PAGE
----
Educating men more effectively about treatment options may help relieve treatment decision regret in long term survivors of localized prostate cancer, according to a study published in the Journal of Clinical Oncology.

Patients and clinicians are often uncertain which treatment options are ideal in prostate cancer as complications arising from therapy, such as urinary incontinence and sexual dysfunction, have negative implications for long term qualify of life.

The study identified 934 surviving participants who responded to an initial survey gathering data on socioeconomic, clinical, and demographic factors at 1, 2, 5, and 15 years. The 15-year follow up survey additionally addressed the impact treatment had on finances, relationships, physical function, as well as PSA concerns, outlook, perceptions of having made an informed decision, and regret.

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Approximately 15% of patients surveyed — 16.6% of radiotherapy patients, 15.0% of surgery patients, and 8.2% of patients who received conservative treatment — expressed treatment decision regret.

Patients reported moderate or big sexual function bother (reported by 39.0%; OR, 2.77; 95% CI, 1.51-5.0), moderate or big bowel function bother (reported by 7.7%; OR, 2.32; 95% CI, 1.04-5.15), and PSA concern (mean score 52.8; OR, 1.01 per point change; 95% CI, 1.0-1.02), as factors most associated with regret.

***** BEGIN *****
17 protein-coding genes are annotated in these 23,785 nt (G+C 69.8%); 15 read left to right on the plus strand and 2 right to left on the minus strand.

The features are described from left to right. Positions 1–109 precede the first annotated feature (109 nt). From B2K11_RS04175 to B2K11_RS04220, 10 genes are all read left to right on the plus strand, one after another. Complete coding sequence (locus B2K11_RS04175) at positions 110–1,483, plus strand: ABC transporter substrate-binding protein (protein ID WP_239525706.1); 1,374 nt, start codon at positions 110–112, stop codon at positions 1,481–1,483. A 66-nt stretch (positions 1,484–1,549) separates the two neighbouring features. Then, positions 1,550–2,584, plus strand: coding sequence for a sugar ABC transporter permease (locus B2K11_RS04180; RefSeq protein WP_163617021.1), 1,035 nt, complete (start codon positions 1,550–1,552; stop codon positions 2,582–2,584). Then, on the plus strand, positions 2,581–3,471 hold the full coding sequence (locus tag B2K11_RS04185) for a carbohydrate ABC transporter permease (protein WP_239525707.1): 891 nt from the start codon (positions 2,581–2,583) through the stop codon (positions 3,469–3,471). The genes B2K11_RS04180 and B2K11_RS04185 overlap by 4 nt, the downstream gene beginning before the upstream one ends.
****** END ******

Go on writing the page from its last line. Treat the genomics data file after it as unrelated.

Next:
Regret is not expressed by the majority of long term survivors of prostate cancer 15 years after initial diagnosis, but study authors conclude saying “[improved] supporting initial treatment decision making through informing patients about treatment options and potential outcomes, helping patients identify treatment preferences, and clarifying values might help mitigate regret over the long term.”


1. Hoffman RM, Lo M, Clark JA, et al. Treatment decision regret among long-term survivors of localized prostate cancer: results from the prostate cancer outcomes study [published online May 11, 2017]. J Clin Oncol. doi: 10.1200/JOC.2016.70.6317